Whetten, DPS Officer Rich Alvarez and Payson Sgt. Rod Mamero spent the better part of an hour regaling us with heart-stopping horror stories of why one must treat weapons with the utmost respect.

With those stories fresh in our minds, we headed to the shooting range, where cadets were offered a chance to fire a shotgun, an M-16, and a variety of handguns.

Borrowing Sgt. Whetten's handgun, I had another chance to see if I could hit the broad side of a barn. Out of five shots, I hit the larger targets four times. When it came to the smaller targets, the barn's broad side was winning. Then Whetten reminded me how to correctly line up my target with the front sight of the gun. I followed his advice, and was able to hit the tiny metal target.

At last, I had redeemed myself. I felt confident that the next time I came up against an armed computer-simulated bandit, I might stand a better chance of survival. book instruction," Bramlet said. "The remainder of the time, they spend with a trainer."

"Stop, or I'll shoot!"

Kenny Woodward of Caswell Shooters in Mesa, owner of the Firearms Training Simulator (FATS), briefed cadets on what to expect when confronted with one of the computer's lifelike, real-time criminals.

The FATS simulator puts officers up against a variety of scenarios dealing with bad guys.

In my particular scenario, I was told that, as a police officer, I was to search an empty warehouse where suspicious activity had been reported. Woodward instructed me on the workings of the simulation Glock handgun, and the flashlight that I would use in my search.

During my search of the warehouse, I encountered a scruffy-looking man working the lock of one of the inner doors.

"Police! Show me your hands!" I shouted at the suspect. The suspect turned, startled, and informed me that I scared him. After an exchange of a few words, I was distracted at the real-time simulation the frighteningly convincing image I was interacting with and that's when it happened: The crook slowly pulled a gun on me and fired one shot. It was then, and only then, that I jumped to action and fired twice.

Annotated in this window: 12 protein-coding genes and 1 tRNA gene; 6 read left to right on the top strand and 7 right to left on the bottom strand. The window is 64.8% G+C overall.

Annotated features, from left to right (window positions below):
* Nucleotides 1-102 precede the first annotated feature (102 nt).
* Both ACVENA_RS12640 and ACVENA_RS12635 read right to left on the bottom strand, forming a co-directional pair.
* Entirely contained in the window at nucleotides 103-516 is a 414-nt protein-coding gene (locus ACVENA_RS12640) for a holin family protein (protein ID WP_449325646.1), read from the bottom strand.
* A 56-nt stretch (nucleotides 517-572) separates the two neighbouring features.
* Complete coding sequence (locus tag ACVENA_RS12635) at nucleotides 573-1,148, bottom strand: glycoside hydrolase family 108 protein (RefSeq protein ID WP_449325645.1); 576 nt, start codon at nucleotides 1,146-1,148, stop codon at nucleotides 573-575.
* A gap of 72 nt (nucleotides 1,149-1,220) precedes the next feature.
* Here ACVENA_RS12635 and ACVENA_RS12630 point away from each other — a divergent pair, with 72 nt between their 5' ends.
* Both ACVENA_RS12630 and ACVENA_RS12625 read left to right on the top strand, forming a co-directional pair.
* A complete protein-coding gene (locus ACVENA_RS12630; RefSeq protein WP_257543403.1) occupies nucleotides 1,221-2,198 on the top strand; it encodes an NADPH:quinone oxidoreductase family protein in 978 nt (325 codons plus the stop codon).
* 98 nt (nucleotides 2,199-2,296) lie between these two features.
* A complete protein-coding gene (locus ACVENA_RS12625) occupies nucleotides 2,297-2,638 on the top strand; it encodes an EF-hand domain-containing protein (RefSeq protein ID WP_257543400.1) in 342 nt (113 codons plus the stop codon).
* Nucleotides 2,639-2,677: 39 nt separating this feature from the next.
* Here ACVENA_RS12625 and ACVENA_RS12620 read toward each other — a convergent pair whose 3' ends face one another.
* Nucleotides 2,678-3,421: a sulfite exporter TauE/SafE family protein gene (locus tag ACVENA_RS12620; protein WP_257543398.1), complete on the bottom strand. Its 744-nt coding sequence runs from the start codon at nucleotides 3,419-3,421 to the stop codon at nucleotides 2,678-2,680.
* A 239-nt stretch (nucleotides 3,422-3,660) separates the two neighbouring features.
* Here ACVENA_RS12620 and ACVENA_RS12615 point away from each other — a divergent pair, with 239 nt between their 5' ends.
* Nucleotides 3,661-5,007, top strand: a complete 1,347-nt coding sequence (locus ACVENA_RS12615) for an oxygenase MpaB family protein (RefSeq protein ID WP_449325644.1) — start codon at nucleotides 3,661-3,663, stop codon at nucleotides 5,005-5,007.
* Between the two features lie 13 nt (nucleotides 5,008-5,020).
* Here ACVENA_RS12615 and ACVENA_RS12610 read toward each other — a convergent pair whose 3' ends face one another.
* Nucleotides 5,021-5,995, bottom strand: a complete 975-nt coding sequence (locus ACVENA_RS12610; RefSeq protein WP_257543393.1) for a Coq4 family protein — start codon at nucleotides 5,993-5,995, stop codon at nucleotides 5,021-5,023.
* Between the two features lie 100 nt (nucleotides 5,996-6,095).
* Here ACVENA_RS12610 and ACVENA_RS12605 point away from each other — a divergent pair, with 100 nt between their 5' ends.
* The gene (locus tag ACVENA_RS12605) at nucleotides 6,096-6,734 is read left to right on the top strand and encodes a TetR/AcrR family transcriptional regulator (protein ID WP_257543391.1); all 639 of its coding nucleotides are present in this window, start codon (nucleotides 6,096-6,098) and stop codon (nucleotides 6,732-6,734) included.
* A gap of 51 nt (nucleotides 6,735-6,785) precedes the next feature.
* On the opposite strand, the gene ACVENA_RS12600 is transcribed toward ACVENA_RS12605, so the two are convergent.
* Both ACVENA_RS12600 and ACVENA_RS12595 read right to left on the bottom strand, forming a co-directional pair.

Too late.

I had been fatally wounded, while my shots soared at least three feet above my suspect's head.

End of simulation.

When asked why I reacted so slowly, I attempted humor by saying that I was a pacifist. In truth, I was mortified that my one chance at testing my mettle against an armed suspect ended tragically.

It was of little comfort that I learned that many of my comrades had suffered the same fate. I guess we all could use a few more lessons with weapons lessons we received Saturday morning at the shooting range.

One last shot

Cadets showed up at the Payson Police Department at 8 a.m. for a crash course in weapons from DPS Sgt. John Whetten a man who, if his colleagues are to be believed, could shoot the eye out of a rattlesnake at 200 paces.

Whetten, DPS Officer Rich Alvarez and Payson Sgt. Rod Mamero spent the better part of an hour regaling us with heart-stopping horror stories of why one must treat weapons with the utmost respect.

With those stories fresh in our minds, we headed to the shooting range, where cadets were offered a chance to fire a shotgun, an M-16, and a variety of handguns.

Borrowing Sgt. Whetten's handgun, I had another chance to see if I could hit the broad side of a barn. Out of five shots, I hit the larger targets four times. When it came to the smaller targets, the barn's broad side was winning. Then Whetten reminded me how to correctly line up my target with the front sight of the gun. I followed his advice, and was able to hit the tiny metal target.

At last, I had redeemed myself. I felt confident that the next time I came up against an armed computer-simulated bandit, I might stand a better chance of survival.